This archive has gone through many iterations before settling on what it is now. Originally, I wanted to focus on English education for native speakers and English education for those who are learning English as a second language. As a linguistics student, and also a person who has taken many foreign language classes, the subject of second language acquisition is fascinating to me. However, I realized that, having grown up speaking English, the only interactions I had with English textbooks were with those written for native speakers. I was interested in exploring the experience for those learning English as a second language, seeing what the differences in approaches, tone, and materials were. For a lot of my research, I turned to English textbooks, and tried to see if I could find differences between those written for English as a first language and those written for English as a second language. Due mostly to the availability of sources, I focused items written during the 20th century. The only major differences I found there were 1) that the textbooks for non native speakers seemed to be a lot more patronizing than those for English as a first language and 2) the textbooks for native speakers focused a lot more on composition, punctuation, and grammar, while the textbooks for ESL speakers were focused more on speech and pronunciation. From all of my experiences in foreign language classes, I knew that it was rather common for language textbooks, especially those at lower levels, were quite often slightly condescending, mostly because they have to use simple words and sentence structures while the students are still learning the language.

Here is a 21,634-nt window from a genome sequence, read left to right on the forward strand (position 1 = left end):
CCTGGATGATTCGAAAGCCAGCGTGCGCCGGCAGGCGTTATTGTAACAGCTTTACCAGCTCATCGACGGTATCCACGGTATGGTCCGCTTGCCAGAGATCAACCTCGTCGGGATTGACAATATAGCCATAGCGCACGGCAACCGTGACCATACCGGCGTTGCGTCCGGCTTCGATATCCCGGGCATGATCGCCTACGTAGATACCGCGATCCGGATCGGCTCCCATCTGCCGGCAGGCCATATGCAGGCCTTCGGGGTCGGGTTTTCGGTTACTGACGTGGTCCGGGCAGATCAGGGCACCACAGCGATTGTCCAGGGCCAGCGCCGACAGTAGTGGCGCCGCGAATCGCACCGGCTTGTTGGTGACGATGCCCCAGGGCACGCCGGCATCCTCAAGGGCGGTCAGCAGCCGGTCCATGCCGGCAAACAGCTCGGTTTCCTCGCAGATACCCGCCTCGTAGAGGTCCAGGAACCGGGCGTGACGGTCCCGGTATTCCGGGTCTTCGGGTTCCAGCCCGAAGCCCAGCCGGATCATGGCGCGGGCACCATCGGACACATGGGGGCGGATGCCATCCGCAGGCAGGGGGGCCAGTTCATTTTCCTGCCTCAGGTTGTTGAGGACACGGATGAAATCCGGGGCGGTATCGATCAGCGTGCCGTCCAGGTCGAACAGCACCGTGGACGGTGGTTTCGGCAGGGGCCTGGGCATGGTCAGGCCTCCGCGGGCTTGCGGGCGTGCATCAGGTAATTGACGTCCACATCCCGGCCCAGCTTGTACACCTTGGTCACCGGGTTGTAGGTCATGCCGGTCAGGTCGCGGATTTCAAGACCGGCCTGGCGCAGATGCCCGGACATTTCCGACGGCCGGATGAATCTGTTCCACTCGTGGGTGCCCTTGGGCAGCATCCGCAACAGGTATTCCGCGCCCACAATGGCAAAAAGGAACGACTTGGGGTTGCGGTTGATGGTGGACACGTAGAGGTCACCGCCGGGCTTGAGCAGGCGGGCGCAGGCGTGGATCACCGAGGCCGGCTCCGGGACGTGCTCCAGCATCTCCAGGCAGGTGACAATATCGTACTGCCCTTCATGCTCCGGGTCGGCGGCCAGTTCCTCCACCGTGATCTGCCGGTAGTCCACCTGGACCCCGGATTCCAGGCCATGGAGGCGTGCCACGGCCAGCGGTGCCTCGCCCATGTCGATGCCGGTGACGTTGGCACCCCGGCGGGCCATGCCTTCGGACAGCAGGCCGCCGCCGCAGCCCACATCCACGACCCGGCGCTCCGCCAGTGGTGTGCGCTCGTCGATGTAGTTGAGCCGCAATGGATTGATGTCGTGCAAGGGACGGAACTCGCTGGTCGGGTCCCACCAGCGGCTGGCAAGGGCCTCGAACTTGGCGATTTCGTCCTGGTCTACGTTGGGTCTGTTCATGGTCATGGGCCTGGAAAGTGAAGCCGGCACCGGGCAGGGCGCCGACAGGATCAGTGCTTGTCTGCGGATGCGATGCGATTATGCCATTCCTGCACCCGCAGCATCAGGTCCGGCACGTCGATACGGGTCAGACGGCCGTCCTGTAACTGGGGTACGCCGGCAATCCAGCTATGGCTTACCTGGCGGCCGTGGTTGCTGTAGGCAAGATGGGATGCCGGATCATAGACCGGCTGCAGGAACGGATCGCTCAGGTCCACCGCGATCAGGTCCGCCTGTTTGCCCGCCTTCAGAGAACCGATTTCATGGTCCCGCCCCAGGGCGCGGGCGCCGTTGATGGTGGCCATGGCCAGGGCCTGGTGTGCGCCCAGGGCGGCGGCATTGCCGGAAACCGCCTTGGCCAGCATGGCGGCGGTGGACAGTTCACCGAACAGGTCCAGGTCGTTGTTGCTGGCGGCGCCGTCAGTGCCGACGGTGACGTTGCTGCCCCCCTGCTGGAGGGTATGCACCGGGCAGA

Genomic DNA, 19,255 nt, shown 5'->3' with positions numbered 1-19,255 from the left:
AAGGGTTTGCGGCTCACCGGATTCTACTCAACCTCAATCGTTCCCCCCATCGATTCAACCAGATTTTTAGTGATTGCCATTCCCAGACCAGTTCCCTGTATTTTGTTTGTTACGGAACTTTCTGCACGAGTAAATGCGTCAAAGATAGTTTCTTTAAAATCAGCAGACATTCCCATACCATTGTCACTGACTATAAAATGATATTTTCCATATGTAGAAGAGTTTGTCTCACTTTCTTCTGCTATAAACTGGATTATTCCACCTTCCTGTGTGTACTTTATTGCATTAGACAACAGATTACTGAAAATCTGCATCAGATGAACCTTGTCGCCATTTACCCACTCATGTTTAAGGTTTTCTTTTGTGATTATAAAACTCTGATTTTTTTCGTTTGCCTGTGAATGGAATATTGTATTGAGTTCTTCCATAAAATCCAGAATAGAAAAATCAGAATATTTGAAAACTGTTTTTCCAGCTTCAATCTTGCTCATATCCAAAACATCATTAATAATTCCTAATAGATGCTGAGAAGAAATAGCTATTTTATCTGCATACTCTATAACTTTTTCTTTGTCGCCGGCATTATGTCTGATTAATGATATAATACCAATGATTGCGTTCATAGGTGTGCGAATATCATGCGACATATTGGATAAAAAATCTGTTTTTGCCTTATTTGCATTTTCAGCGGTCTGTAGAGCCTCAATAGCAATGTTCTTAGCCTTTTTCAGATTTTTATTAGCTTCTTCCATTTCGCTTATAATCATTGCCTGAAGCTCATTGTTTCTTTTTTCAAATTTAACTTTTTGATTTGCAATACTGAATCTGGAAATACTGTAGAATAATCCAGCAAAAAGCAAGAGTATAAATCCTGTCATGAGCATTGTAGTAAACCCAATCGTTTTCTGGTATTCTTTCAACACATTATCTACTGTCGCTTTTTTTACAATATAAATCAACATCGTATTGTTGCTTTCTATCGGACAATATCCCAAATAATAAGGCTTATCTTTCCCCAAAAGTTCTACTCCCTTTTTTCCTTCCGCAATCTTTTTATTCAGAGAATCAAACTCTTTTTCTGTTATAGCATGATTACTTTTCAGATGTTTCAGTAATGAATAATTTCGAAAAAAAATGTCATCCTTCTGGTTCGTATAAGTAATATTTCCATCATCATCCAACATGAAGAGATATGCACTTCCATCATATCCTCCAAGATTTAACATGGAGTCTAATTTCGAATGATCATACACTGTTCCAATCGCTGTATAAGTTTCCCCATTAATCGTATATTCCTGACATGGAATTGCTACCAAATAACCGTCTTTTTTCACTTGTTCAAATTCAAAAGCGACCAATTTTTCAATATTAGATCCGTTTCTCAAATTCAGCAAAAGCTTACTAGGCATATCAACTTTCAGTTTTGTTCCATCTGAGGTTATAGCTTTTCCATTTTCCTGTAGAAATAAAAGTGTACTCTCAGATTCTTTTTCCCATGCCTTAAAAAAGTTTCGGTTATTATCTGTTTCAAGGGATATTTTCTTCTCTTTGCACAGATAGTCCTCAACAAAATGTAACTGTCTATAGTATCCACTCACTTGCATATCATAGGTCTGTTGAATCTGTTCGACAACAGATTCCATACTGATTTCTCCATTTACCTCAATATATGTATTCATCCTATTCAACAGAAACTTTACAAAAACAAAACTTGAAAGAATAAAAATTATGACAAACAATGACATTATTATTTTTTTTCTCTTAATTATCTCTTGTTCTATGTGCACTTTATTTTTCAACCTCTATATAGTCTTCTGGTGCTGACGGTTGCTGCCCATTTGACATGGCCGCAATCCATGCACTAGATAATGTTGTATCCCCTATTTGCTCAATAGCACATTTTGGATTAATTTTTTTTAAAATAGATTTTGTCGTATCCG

However, one interesting thing that I did notice was that all of the textbooks, in one way or another, touched upon the idea of assimilating the foreigners into American culture. Some of the textbooks were much more overt in their push for Americanism, while in others it was much more subtle, but it was always there. I therefore decided to focus only on the four textbooks that I had found for ESL, and to dig deeper into them and see just how deep the currents of Americanism ran.